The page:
skip to Main Content


Help determine the root cause of your patients’ IBS with a simple blood test

Does your patient have IBS-D or IBS-M? If so, the ibs-smart® blood test for IBS can be a valuable diagnostic tool.

The validation study for ibs-smart® shows that elevated biomarkers indicate IBS with up to 100% positive predictive value. Furthermore, this test is highly specific in distinguishing between IBS and IBD.

The correlation between these biomarkers and the development of SIBO is also clearly evident.  SIBO has been shown to be a primary root cause of IBS.  If a patient has both elevated ibs-smart® biomarkers and SIBO, a vicious cycle of gastrointestinal motility dysfunction can occur, leading to a chronic progression of IBS signs and symptoms.

Determining if your IBS/SIBO patient has developed these elevated biomarkers can be crucial to the proper treatment of their case.  Especially in regard to preventing relapse of their condition.

Dr. Preet Khangura explaining the details of the ibs-smart® test

Post-Infections IBS & ibs-smart® Biomarkers

Post-infectious IBS (PI-IBS) is caused by a case of bacterial gastroenteritis, also known as food poisoning.

PI-IBS typically has a diarrheal component, leading to either IBS-D or IBS-M.  PI-IBS can be determined by using the ibs-smart® test to measure two specific antibodies:  anti-CdtB and anti-vinculin.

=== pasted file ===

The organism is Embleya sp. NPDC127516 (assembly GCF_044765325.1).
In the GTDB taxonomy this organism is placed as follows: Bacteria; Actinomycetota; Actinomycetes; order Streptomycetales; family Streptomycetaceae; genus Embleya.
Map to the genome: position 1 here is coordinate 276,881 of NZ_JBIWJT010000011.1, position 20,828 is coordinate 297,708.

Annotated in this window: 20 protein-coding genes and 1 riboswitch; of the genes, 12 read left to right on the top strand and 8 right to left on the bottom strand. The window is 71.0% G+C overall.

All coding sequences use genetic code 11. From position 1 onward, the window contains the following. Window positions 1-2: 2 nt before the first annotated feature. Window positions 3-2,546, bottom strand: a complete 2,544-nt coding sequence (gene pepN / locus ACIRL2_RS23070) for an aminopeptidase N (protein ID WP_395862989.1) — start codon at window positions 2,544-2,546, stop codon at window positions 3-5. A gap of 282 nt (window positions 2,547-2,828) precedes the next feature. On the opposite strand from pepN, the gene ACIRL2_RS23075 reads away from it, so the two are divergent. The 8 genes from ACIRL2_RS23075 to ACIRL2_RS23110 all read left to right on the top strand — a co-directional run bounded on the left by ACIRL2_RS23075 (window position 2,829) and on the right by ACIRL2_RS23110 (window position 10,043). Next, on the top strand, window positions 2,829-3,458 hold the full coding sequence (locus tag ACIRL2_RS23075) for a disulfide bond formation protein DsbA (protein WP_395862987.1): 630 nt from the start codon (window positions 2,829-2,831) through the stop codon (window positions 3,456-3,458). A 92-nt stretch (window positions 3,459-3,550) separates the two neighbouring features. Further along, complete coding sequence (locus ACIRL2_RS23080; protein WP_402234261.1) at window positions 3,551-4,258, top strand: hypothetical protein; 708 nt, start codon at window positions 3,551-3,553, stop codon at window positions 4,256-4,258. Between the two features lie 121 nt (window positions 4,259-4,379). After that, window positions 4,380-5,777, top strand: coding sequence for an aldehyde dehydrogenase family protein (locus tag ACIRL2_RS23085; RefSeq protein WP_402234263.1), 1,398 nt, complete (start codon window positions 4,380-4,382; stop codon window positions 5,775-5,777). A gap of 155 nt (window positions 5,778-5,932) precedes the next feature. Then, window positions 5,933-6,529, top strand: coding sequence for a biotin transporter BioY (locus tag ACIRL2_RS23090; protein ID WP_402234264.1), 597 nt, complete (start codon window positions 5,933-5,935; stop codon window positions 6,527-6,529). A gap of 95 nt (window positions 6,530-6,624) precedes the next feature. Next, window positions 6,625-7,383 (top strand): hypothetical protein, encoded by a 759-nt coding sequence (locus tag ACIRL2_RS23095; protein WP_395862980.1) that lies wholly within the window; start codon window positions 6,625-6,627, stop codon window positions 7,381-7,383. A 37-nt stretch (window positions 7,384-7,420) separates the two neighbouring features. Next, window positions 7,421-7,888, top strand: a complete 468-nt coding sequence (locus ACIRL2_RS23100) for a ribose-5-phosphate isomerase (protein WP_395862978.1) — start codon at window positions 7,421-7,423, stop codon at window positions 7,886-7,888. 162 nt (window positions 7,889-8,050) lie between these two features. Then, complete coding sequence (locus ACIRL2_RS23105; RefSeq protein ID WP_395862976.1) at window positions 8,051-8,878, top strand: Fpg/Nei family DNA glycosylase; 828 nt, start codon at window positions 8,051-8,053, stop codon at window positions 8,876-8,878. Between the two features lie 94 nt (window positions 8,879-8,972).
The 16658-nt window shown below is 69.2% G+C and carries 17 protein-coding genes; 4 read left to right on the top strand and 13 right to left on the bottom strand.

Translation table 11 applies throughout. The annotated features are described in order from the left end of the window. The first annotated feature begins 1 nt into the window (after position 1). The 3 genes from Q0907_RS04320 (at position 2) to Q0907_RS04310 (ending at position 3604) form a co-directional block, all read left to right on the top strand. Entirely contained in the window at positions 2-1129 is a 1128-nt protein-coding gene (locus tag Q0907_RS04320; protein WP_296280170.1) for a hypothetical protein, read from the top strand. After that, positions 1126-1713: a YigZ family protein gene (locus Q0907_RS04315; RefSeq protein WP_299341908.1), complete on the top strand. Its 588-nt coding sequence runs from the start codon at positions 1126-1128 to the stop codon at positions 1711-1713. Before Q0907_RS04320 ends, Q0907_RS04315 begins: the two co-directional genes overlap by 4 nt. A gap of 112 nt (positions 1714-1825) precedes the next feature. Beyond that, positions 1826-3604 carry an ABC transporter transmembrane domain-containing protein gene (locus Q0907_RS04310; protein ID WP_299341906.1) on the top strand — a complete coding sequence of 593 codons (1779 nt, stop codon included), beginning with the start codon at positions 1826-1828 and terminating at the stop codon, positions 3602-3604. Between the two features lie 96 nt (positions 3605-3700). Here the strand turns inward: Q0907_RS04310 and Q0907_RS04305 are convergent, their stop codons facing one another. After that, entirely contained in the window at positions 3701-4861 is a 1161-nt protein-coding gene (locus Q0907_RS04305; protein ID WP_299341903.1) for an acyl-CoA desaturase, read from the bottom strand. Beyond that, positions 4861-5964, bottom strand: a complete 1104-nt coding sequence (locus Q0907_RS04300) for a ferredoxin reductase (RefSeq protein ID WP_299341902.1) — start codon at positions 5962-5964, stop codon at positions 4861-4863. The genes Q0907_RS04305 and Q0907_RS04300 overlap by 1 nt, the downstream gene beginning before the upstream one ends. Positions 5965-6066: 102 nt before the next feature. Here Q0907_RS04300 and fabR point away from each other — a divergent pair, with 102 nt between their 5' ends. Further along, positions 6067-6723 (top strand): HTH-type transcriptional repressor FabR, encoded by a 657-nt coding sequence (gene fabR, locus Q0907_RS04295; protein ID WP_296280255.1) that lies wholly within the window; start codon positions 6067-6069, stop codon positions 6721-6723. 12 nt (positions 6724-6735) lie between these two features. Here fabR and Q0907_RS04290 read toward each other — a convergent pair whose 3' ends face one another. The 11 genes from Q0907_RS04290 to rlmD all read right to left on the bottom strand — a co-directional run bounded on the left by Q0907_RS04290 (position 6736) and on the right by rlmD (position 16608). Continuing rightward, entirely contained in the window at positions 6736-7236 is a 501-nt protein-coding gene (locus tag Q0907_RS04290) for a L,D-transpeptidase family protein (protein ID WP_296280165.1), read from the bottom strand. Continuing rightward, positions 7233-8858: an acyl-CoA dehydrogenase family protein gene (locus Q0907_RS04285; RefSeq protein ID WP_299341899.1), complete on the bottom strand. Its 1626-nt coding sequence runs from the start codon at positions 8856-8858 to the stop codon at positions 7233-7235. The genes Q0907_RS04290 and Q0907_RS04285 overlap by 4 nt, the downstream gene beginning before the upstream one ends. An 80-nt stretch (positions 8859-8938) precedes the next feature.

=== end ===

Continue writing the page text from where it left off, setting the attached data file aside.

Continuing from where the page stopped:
A significant volume of research shows a clear link between food poisoning and IBS, specifically diarrhea-predominant IBS (IBS-D). A 2017 45 study review conducted at the Mayo Clinic showed that 1 in 9 patients who experience food poisoning develop IBS.

How Does Food Poisoning Lead to IBS?

The most common bacteria that cause food poisoning are Shigella, Campylobacter, C. difficile, Salmonella, Yersinia, and E. coli.  Each one of these bacteria release the CdtB toxin upon infection of the gastrointestinal tract. Each one of these bacteria release a toxin called Cytolethal Distending Toxin B (CdtB).

When the CdtB toxin is present within the GI tract, the immune system mounts a response by producing an antibody called anti-CdtB.  Unfortunately, the CdtB toxin looks similar to vinculin, which is a naturally occurring protein within the smooth muscles of the intestines, that is critical in proper and healthy GI motility – specifically the migrating motor complex (MMC).  Because CdtB and vinculin can look alike, the immune system can mistakenly think that it needs to attack vinculin, at which point it begins producing an anti-vinculin antibody.The production of anti-vinculin is an autoimmune cross reaction response and leads to GI enteric nerve damage and improper functioning of the Interstitial Cells of Cajal (ICC) and the Migrating Motor Complex (MMC). When these do not function properly, the small intestinal microbiome balance can be significantly disrupted and SIBO can develop. Once a dysbiosis such as SIBO develops, it can be the primary cause behind IBS-D and IBS-M symptoms.

It is important to note that IBS/SIBO can develop a long time after the food poisoning infection. Many patients may not remember the initial incident that may have led to their IBS symptoms. The ibs-smart® test can clearly determine if the food poisoning-IBS/SIBO connection is present.

Back To Top